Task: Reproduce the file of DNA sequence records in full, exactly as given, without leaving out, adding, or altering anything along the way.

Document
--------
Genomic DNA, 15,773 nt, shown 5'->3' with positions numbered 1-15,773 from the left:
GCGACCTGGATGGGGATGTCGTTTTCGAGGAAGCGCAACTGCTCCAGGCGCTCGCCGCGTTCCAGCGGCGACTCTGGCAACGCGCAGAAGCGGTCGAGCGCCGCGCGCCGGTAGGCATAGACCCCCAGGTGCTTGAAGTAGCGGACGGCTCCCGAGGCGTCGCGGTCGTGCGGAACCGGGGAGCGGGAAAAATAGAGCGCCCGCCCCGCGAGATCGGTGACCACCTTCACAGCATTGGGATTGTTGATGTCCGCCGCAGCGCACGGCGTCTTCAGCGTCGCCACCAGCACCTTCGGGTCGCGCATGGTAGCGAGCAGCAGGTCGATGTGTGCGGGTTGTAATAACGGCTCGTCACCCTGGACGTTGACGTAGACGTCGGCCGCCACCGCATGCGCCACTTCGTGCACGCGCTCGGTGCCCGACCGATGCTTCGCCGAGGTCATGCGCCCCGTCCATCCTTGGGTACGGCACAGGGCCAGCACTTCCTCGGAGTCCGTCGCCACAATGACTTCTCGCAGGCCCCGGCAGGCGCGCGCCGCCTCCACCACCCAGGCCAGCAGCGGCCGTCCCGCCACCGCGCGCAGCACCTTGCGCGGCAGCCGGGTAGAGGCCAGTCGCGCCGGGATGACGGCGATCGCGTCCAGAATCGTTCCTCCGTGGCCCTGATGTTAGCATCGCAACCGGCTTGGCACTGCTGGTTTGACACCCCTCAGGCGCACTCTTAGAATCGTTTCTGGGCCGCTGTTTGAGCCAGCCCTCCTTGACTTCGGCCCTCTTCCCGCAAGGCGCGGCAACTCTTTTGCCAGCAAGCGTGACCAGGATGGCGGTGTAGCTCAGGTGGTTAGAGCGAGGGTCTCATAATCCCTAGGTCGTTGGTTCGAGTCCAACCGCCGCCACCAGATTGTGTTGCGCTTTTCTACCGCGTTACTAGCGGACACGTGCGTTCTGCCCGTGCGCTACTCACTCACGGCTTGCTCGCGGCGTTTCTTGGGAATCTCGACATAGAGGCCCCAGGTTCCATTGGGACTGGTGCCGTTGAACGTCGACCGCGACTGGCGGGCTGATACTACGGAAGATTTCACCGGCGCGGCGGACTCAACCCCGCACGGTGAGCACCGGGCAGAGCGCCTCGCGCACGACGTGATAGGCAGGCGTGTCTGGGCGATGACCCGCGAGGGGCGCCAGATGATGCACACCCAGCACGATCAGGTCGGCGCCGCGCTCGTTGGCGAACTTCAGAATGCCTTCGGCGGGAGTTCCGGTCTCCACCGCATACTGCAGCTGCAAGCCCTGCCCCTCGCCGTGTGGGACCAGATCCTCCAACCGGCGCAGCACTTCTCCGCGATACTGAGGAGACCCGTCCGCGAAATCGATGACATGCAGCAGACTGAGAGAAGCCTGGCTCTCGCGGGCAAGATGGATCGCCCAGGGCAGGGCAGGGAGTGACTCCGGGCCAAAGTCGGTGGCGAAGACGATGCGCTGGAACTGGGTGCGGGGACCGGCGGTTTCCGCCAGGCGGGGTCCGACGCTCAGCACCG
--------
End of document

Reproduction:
Genomic DNA, 15,773 nt, shown 5'->3' with positions numbered 1-15,773 from the left:
GCGACCTGGATGGGGATGTCGTTTTCGAGGAAGCGCAACTGCTCCAGGCGCTCGCCGCGTTCCAGCGGCGACTCTGGCAACGCGCAGAAGCGGTCGAGCGCCGCGCGCCGGTAGGCATAGACCCCCAGGTGCTTGAAGTAGCGGACGGCTCCCGAGGCGTCGCGGTCGTGCGGAACCGGGGAGCGGGAAAAATAGAGCGCCCGCCCCGCGAGATCGGTGACCACCTTCACAGCATTGGGATTGTTGATGTCCGCCGCAGCGCACGGCGTCTTCAGCGTCGCCACCAGCACCTTCGGGTCGCGCATGGTAGCGAGCAGCAGGTCGATGTGTGCGGGTTGTAATAACGGCTCGTCACCCTGGACGTTGACGTAGACGTCGGCCGCCACCGCATGCGCCACTTCGTGCACGCGCTCGGTGCCCGACCGATGCTTCGCCGAGGTCATGCGCCCCGTCCATCCTTGGGTACGGCACAGGGCCAGCACTTCCTCGGAGTCCGTCGCCACAATGACTTCTCGCAGGCCCCGGCAGGCGCGCGCCGCCTCCACCACCCAGGCCAGCAGCGGCCGTCCCGCCACCGCGCGCAGCACCTTGCGCGGCAGCCGGGTAGAGGCCAGTCGCGCCGGGATGACGGCGATCGCGTCCAGAATCGTTCCTCCGTGGCCCTGATGTTAGCATCGCAACCGGCTTGGCACTGCTGGTTTGACACCCCTCAGGCGCACTCTTAGAATCGTTTCTGGGCCGCTGTTTGAGCCAGCCCTCCTTGACTTCGGCCCTCTTCCCGCAAGGCGCGGCAACTCTTTTGCCAGCAAGCGTGACCAGGATGGCGGTGTAGCTCAGGTGGTTAGAGCGAGGGTCTCATAATCCCTAGGTCGTTGGTTCGAGTCCAACCGCCGCCACCAGATTGTGTTGCGCTTTTCTACCGCGTTACTAGCGGACACGTGCGTTCTGCCCGTGCGCTACTCACTCACGGCTTGCTCGCGGCGTTTCTTGGGAATCTCGACATAGAGGCCCCAGGTTCCATTGGGACTGGTGCCGTTGAACGTCGACCGCGACTGGCGGGCTGATACTACGGAAGATTTCACCGGCGCGGCGGACTCAACCCCGCACGGTGAGCACCGGGCAGAGCGCCTCGCGCACGACGTGATAGGCAGGCGTGTCTGGGCGATGACCCGCGAGGGGCGCCAGATGATGCACACCCAGCACGATCAGGTCGGCGCCGCGCTCGTTGGCGAACTTCAGAATGCCTTCGGCGGGAGTTCCGGTCTCCACCGCATACTGCAGCTGCAAGCCCTGCCCCTCGCCGTGTGGGACCAGATCCTCCAACCGGCGCAGCACTTCTCCGCGATACTGAGGAGACCCGTCCGCGAAATCGATGACATGCAGCAGACTGAGAGAAGCCTGGCTCTCGCGGGCAAGATGGATCGCCCAGGGCAGGGCAGGGAGTGACTCCGGGCCAAAGTCGGTGGCGAAGACGATGCGCTGGAACTGGGTGCGGGGACCGGCGGTTTCCGCCAGGCGGGGTCCGACGCTCAGCACCG